The world is in the midst of another major technology cycle, the fifth of the last 50 years. The '50s and '60s were the mainframe era, the '70s were the mini-computer era and the '80s and '90s were the era of the desktop and Internet.
The current cycle is the era of the mobile Internet and, according to Morgan Stanley's Mary Meeker (aka The Queen of the Net), in the next five years "more users will connect to the Internet over mobile devices than desktop PCs."
The rapid rise of mobile Internet use will be a boon to consumers and some companies will win big while many will wonder what just happened. Quite a different picture
Despite the unpredictable and often sluggish general economic growth seen during 2010, we have seen quite a different picture when it comes to mobile advertising and marketing. The BuzzCity mobile advertising network grew by more than 90% in 2010 than it did all of 2009. South Africa's traffic grew by 26% - more than 880 million banners were delivered in Q4 2010. SA continued four quarters of double digit growth and completed 2010 with 66% overall growth compared to 2009.
End-user demand for online content is fuelling this with Opera recently reporting that October was a record month for global mobile data traffic and Gartner forecasting earlier in the year that, by 2013, mobile phones will be the most common device to access the Internet.
So who is the mobile Internet consumer?
According to our latest Mobile Lifestyle Survey
, the mobile Internet user is predominantly male, and likely to be between 18 and 45 years old. He/she is probably an adult facing a number of crucial life milestones, from changing jobs, to buying a home, car or starting a family. Split between fixed and mobile Internet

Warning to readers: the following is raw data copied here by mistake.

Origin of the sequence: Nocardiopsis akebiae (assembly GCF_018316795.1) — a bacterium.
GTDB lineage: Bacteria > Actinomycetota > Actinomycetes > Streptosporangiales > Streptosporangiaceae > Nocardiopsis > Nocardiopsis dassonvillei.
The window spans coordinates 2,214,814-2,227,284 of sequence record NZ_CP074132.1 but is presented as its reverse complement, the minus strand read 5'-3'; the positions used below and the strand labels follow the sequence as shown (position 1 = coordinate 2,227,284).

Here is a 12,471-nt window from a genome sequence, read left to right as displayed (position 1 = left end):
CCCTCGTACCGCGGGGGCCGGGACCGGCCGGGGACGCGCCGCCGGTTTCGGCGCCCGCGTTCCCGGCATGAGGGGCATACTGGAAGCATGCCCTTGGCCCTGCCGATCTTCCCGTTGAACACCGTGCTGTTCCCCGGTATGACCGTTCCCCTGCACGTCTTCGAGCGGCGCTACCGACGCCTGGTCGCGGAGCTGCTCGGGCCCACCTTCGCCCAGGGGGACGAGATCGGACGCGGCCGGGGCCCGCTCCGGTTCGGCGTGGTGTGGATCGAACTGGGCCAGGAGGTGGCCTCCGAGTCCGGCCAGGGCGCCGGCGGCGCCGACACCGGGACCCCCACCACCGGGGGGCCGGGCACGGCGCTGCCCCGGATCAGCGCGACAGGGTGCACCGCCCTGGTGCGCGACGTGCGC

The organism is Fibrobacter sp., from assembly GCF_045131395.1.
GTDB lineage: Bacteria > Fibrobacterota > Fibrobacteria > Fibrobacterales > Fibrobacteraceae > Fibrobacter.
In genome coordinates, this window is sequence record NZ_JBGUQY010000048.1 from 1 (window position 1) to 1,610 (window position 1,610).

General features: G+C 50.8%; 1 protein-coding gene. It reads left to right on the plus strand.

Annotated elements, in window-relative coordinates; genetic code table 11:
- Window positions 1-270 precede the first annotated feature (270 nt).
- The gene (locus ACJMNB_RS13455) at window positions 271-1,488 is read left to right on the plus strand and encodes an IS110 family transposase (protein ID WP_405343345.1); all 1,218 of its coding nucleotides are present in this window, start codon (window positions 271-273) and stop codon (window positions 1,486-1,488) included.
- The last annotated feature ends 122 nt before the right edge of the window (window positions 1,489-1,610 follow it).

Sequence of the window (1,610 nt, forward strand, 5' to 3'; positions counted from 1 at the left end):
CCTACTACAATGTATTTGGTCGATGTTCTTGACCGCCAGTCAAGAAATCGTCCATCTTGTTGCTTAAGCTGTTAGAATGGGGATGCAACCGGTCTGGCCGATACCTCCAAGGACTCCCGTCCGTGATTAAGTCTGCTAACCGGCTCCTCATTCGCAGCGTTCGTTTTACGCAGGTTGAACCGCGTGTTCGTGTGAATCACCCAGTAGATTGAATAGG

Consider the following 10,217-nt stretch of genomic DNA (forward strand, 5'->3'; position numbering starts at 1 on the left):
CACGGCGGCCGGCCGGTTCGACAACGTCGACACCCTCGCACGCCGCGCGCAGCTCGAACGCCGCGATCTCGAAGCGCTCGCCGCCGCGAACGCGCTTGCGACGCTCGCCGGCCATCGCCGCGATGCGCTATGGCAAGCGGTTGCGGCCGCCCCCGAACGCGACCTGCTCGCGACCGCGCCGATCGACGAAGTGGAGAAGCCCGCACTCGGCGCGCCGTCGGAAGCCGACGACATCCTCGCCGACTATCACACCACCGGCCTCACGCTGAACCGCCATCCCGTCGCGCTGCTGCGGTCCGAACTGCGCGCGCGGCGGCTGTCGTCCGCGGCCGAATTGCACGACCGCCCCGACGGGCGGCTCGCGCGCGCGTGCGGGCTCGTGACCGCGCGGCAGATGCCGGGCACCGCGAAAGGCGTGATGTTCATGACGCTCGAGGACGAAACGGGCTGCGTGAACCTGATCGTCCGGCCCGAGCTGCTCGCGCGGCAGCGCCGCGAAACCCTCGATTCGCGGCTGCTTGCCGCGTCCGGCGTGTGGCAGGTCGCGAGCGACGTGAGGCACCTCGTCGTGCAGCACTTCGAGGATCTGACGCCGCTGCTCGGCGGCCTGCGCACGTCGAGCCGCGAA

What is interesting to note is that Internet usage is split between the fixed Internet and the mobile Internet, with over half of the audience having either sporadic access or no access at all to the fixed Internet, making the mobile Internet a valuable channel to reach a unique user-base.
Other interesting trends we gathered from the survey:
- Users have higher expectations of the medium, and are more sophisticated.
Compared to 2008, more users have transacted online, with only 18% claiming never to have made a mobile transaction. They also have higher expectations of the medium, and are eager to take up new products and services.
- Users have a higher propensity to make ecommerce transactions.
The level of trust and openness to transacting online has grown, and users are ready and willing to make the transactions.
- There is still a significant and increasing demand for online content.
Global demand for content has increased, and has not been matched by companies taking up the opportunity to provide valuable, engaging and entertaining content to users. This includes digital content such as mp3s, videos, ringtones, games and applications, as well as product information on goods and services.
- There is still a great demand for services too.